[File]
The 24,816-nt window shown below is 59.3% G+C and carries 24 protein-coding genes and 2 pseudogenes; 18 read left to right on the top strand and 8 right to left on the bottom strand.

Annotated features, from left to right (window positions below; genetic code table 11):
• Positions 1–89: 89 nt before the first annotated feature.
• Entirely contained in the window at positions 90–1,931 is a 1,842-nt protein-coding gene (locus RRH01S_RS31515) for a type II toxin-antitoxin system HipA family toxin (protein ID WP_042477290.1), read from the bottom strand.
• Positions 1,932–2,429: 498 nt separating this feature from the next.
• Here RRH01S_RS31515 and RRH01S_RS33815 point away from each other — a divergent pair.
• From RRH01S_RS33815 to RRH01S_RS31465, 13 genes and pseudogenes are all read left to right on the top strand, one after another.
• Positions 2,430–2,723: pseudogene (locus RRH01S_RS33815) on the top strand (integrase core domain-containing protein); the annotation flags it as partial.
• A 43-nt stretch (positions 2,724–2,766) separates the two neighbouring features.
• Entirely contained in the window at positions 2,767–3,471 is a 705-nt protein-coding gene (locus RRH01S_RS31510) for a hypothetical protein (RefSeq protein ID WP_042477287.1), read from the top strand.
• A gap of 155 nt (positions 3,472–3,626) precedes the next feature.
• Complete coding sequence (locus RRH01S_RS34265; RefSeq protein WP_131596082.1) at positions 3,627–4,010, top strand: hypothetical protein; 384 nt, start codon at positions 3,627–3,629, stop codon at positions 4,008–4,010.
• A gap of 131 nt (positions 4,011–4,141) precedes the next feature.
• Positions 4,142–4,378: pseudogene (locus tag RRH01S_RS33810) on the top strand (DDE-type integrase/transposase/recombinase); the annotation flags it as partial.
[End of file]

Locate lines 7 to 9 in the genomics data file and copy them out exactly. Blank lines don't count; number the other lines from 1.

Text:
• From RRH01S_RS33815 to RRH01S_RS31465, 13 genes and pseudogenes are all read left to right on the top strand, one after another.
• Positions 2,430–2,723: pseudogene (locus RRH01S_RS33815) on the top strand (integrase core domain-containing protein); the annotation flags it as partial.
• A 43-nt stretch (positions 2,724–2,766) separates the two neighbouring features.